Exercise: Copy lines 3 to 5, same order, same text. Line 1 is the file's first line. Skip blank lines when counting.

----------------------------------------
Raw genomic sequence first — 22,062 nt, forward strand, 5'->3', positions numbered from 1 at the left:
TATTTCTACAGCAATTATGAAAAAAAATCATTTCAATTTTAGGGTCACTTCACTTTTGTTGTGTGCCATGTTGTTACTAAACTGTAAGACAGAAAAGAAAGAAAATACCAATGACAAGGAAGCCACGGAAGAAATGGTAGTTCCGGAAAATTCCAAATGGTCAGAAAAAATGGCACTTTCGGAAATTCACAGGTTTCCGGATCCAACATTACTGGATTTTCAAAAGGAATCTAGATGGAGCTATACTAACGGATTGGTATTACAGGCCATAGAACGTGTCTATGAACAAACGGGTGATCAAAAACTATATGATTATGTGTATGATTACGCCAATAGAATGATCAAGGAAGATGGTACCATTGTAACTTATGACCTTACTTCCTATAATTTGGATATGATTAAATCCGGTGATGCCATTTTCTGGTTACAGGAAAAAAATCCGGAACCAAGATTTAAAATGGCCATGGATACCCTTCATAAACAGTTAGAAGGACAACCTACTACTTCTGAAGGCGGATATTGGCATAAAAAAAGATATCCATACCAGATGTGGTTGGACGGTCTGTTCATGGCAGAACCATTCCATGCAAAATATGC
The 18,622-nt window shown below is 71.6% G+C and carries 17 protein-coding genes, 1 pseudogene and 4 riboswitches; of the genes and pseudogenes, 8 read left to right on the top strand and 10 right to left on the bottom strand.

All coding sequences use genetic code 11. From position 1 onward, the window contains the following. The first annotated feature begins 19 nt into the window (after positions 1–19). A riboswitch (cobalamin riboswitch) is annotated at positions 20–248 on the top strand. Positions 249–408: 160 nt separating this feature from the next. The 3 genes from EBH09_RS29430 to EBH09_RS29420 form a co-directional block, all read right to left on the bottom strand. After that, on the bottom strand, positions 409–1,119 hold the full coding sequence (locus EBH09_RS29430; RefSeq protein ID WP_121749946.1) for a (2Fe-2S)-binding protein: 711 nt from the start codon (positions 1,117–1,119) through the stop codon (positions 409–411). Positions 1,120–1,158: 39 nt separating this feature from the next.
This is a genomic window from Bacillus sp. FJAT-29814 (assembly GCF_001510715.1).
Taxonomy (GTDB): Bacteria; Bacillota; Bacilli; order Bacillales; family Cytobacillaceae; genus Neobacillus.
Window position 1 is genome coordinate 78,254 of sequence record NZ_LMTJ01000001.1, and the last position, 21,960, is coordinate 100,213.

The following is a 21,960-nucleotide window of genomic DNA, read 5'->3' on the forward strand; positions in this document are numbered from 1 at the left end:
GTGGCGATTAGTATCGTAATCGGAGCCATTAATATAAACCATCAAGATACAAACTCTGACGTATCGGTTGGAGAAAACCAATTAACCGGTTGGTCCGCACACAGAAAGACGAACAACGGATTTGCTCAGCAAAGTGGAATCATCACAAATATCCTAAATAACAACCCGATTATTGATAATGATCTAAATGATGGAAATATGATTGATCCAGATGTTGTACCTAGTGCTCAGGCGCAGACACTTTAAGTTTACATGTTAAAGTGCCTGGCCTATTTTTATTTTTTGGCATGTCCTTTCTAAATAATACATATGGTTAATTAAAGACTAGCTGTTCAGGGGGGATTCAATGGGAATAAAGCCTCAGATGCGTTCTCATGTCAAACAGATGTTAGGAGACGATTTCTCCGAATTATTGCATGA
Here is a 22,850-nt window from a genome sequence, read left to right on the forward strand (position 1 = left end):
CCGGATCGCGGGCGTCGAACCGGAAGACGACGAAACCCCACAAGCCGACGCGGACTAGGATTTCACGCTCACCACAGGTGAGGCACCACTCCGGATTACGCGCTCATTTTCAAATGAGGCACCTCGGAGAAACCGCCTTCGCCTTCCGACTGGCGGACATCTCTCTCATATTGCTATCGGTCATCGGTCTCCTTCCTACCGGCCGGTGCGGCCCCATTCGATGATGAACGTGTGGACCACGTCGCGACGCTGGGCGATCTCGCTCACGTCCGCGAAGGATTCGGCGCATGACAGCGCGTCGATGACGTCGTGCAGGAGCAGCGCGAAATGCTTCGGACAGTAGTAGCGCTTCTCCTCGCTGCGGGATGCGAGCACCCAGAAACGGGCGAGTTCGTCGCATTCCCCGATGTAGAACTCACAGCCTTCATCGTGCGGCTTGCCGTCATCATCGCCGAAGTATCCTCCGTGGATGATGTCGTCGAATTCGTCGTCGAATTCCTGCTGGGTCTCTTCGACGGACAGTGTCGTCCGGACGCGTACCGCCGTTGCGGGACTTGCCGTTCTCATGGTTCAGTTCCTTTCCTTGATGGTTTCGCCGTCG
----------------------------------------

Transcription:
The 18,622-nt window shown below is 71.6% G+C and carries 17 protein-coding genes, 1 pseudogene and 4 riboswitches; of the genes and pseudogenes, 8 read left to right on the top strand and 10 right to left on the bottom strand.

All coding sequences use genetic code 11. From position 1 onward, the window contains the following. The first annotated feature begins 19 nt into the window (after positions 1–19). A riboswitch (cobalamin riboswitch) is annotated at positions 20–248 on the top strand. Positions 249–408: 160 nt separating this feature from the next. The 3 genes from EBH09_RS29430 to EBH09_RS29420 form a co-directional block, all read right to left on the bottom strand. After that, on the bottom strand, positions 409–1,119 hold the full coding sequence (locus EBH09_RS29430; RefSeq protein ID WP_121749946.1) for a (2Fe-2S)-binding protein: 711 nt from the start codon (positions 1,117–1,119) through the stop codon (positions 409–411). Positions 1,120–1,158: 39 nt separating this feature from the next.
This is a genomic window from Bacillus sp. FJAT-29814 (assembly GCF_001510715.1).